Letter: Patten's policy of confrontation

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The Independent Online
Sir: The real story of the end-game in Hong Kong goes unreported. Every move of Governor Patten is directed to making the transfer of power as troublesome and invidious for Peking and as destabilising for the successor authority in Hong Kong as possible. He has succeeded in pillorying Peking internationally and framing China with blame for the consequences of his own confrontational policies. The ignored facts about the impending standing down of the present chamber of the Legislative Council and its replacement by what Mr Patten and his allies like to call a "puppet" Provisional Council are as follows:

Britain had no legal right to organise elections in Hong Kong for a term of office that extended beyond 30 June 1997, unless the constituency arrangements were agreed with Peking. Because there was no such agreement on arrangements for the elections held in 1995 under the constitutional changes unilaterally introduced by Mr Patten, the council thus elected will cease to have legitimacy at the moment of transfer of power.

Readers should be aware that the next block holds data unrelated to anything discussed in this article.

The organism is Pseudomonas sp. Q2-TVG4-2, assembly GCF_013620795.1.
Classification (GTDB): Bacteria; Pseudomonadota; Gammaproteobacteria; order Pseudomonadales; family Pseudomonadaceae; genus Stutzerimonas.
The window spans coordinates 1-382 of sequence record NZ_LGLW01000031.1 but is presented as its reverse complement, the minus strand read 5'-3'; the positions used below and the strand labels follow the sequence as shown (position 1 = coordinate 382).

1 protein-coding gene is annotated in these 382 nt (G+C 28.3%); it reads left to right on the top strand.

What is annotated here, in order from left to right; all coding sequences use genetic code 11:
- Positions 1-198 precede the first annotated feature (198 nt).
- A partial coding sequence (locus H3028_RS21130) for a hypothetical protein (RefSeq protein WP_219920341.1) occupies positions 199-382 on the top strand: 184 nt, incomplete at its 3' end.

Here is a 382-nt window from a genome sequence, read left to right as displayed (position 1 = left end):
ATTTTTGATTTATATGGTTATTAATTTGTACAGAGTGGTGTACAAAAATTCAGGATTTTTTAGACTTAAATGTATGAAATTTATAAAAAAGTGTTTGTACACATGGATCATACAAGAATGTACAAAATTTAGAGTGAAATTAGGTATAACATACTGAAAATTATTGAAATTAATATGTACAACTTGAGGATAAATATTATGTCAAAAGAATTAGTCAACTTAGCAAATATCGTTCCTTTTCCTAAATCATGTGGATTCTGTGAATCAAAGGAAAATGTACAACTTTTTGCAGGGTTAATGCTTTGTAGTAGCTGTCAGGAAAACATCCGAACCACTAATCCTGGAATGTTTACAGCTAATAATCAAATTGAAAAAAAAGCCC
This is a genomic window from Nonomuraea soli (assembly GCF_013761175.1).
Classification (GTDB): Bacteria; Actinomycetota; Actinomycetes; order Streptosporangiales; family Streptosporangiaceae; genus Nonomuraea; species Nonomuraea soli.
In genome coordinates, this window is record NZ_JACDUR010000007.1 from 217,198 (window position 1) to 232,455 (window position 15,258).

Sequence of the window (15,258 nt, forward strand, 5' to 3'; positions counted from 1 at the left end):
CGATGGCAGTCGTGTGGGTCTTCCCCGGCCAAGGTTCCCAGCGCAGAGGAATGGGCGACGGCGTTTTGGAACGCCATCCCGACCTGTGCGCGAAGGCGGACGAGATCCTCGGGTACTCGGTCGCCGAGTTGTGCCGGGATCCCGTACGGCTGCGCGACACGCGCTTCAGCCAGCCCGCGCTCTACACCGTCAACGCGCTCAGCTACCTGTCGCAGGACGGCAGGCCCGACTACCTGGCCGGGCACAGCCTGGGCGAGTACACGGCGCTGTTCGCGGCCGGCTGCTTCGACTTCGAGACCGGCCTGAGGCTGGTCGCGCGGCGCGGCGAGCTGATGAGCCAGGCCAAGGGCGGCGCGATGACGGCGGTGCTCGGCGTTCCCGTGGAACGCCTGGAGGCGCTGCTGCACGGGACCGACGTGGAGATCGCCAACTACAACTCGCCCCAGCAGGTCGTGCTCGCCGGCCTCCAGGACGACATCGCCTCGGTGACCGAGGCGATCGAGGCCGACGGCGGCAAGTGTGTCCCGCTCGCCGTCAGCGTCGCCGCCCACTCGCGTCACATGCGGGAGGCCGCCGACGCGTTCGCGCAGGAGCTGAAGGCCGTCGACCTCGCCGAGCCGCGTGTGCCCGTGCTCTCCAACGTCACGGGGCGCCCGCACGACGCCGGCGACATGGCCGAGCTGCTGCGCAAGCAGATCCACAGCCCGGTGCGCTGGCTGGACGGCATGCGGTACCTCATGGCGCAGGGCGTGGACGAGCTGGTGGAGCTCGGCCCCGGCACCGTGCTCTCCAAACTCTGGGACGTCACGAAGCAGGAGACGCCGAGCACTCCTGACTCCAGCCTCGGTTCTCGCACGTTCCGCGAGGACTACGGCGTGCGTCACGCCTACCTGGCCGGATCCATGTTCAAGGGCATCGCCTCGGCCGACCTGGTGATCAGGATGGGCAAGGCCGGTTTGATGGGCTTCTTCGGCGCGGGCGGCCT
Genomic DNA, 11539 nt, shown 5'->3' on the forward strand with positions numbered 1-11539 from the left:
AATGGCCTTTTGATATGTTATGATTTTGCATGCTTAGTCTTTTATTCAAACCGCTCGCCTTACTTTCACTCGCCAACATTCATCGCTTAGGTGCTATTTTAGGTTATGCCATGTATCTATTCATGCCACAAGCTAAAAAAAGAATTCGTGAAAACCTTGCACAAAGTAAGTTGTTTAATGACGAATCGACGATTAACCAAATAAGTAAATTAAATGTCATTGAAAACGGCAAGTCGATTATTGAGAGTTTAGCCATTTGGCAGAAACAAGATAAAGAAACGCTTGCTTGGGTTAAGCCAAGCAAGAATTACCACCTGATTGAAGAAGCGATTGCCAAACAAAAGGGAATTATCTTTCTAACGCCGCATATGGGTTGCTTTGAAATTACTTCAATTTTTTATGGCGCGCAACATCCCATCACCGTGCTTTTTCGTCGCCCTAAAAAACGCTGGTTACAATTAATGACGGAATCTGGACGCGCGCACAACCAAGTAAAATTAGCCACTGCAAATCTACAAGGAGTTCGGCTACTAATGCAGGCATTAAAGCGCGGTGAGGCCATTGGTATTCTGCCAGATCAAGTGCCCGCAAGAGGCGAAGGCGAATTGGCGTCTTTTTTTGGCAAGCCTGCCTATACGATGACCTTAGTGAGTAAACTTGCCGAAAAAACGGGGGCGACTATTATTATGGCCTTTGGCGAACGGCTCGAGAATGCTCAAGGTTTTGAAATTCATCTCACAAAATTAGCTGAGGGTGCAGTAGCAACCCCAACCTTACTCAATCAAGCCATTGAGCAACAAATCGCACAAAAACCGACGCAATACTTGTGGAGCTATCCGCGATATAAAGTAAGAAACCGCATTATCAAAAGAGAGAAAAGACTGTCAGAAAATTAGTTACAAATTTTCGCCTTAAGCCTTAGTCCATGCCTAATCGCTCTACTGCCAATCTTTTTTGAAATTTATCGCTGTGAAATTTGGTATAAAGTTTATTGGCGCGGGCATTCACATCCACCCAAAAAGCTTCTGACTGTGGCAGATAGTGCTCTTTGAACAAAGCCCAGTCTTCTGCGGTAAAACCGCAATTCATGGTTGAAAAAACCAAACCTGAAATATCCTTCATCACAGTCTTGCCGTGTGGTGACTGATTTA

Faced with the unexpected and treaty-breaking withdrawal of British co- operation to achieve a smooth transition, and since immediate elections would overload the new Hong Kong government, China improvised and created a short-term Interim Council. That body is to be replaced within 12 months by a chamber elected under the system agreed by both sides prior to Mr Patten's appointment.

It is China which has observed its treaty obligations, Britain, through Mr Patten, which has flouted them. It is lamentable that the new government here, by backing the governor and his provocations, has missed an opportunity to correct its predecessor's policy of confrontation with China.